The drip, drip, drip of paying for basic needs is draining Coloradans of the optimism and hope that should be natural for residents of this great state. It causes others to leave, and yet others to delay having children. The bills we debate this session will directly impact Colorado’s affordability, and if history teaches us anything, it teaches that government programs bring with them the very expensive baggage of unintended consequences.

Sadly, this baggage is relevant to the debate about “injection sites”. Some well-intentioned people would have you believe this is a compassionate approach to a complicated problem. Fact is, the causes of opioid addiction often are complicated. Yet Deputy Attorney General Rod Rosenstein has pointed out that such sites violate federal law, and more importantly, they create serious safety risks for workers and neighborhoods, even as they ‘normalize’ self-destructive behavior. So-called safe injection sites are not the answer. Asking the taxpayer to foot the bill to continue addiction is a bad idea. Subsidizing the slow-motion suicide of our citizens is wrong. We can and must do better.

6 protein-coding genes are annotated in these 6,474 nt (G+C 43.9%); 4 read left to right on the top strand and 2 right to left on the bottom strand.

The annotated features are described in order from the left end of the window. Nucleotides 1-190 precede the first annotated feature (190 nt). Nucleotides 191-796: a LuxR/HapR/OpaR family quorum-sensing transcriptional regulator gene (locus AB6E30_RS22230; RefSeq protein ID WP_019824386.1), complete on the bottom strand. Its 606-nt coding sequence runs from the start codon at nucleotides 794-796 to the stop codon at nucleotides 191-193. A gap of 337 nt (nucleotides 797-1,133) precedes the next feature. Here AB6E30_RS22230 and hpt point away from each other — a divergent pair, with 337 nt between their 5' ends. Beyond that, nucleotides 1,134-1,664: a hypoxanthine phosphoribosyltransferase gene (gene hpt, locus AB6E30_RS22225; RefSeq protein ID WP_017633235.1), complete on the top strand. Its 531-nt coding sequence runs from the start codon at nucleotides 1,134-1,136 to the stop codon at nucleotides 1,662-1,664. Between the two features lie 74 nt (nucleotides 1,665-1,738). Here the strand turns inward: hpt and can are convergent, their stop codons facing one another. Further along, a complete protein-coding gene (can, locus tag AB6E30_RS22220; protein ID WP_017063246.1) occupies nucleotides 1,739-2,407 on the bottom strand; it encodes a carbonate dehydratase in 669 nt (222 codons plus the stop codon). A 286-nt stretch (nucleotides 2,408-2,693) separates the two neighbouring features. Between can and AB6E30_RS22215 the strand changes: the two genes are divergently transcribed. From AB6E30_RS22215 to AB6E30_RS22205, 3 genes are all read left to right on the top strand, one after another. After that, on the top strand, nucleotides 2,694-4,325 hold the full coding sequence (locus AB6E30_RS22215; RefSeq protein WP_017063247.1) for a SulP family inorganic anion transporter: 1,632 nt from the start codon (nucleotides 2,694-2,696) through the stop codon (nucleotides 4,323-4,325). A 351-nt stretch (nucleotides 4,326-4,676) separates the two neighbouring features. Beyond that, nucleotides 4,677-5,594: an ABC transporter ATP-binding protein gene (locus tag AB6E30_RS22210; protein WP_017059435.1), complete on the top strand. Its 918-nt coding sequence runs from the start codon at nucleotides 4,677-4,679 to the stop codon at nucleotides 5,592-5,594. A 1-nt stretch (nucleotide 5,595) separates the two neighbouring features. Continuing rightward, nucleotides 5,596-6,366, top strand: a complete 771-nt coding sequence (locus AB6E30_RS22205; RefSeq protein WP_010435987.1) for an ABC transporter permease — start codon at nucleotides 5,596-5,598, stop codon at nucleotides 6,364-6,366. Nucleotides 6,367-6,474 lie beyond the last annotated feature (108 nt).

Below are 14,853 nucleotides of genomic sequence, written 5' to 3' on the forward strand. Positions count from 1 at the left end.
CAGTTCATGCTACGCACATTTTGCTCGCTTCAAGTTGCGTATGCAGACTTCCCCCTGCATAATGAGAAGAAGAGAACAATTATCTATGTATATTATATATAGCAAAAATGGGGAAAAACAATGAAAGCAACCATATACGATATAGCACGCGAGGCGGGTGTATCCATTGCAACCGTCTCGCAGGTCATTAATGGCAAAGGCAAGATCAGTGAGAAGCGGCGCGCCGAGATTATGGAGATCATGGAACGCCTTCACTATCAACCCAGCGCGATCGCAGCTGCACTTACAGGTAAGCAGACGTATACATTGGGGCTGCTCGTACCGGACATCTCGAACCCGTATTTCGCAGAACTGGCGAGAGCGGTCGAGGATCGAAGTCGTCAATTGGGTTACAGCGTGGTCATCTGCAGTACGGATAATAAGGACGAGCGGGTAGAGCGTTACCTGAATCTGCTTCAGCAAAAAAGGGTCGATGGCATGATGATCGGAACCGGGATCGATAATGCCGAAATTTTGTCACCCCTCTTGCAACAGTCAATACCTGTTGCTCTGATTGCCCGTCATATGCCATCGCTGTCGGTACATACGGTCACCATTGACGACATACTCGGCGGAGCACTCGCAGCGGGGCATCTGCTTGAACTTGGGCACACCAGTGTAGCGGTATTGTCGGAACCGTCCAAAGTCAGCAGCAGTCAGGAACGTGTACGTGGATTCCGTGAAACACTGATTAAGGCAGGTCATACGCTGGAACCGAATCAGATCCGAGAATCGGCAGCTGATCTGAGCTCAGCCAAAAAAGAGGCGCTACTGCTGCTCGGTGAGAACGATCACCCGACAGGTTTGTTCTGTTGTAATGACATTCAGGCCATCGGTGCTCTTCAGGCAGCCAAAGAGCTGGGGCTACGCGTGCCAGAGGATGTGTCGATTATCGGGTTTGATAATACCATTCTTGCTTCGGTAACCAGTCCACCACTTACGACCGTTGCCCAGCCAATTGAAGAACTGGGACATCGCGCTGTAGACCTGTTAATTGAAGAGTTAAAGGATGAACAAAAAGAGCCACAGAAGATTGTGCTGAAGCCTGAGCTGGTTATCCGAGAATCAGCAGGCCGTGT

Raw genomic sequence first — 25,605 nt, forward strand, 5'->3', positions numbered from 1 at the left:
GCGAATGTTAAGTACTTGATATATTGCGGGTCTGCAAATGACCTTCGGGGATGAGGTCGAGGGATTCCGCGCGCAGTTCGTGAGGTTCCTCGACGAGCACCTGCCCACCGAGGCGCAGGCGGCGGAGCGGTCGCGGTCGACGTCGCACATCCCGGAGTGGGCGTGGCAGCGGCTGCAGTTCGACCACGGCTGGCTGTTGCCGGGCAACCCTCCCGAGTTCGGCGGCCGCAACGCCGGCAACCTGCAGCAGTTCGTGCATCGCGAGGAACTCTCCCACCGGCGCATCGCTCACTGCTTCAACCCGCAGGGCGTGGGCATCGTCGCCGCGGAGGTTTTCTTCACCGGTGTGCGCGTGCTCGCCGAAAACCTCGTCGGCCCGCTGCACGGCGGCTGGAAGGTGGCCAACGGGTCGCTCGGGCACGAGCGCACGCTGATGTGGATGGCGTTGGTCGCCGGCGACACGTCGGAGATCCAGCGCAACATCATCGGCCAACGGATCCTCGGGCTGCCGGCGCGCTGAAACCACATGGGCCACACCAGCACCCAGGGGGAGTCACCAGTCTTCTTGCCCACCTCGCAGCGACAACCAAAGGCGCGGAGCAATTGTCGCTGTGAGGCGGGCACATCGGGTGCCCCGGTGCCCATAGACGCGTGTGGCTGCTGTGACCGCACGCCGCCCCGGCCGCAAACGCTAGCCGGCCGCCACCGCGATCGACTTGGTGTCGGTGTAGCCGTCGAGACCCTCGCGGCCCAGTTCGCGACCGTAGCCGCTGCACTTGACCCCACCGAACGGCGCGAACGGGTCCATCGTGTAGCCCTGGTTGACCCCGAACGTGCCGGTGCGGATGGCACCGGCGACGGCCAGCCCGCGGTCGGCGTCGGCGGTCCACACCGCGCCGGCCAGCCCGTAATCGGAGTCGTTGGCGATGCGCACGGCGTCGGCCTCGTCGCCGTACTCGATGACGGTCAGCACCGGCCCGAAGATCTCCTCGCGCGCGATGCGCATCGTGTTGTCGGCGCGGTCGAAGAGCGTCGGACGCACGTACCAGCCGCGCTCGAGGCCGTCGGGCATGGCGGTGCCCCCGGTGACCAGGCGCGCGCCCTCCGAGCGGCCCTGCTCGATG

When it comes to Education, the founders of our state thought it so important that they required it to be publicly funded. Over the past several years, we’ve funded a lot. But when you spend or invest money, it’s only fair to expect some return. We’ve made a great financial investment, but we’re not getting a great return, especially in the minority community. According to the Department of Education,

  • Local school districts receive on average slightly more than $15,000 per child per year.
  • An average class of 23 students costs taxpayers about $345,000 per year.
  • If those students began first grade together, taxpayers would have invested $4,140,000 in them by high school graduation.
  • Yet according to the Department of Education’s own data, twenty-one percent (21%) of those students won’t graduate, and nearly 40% of those that do are unprepared to take a freshman class in college and must instead take remedial courses in math and English.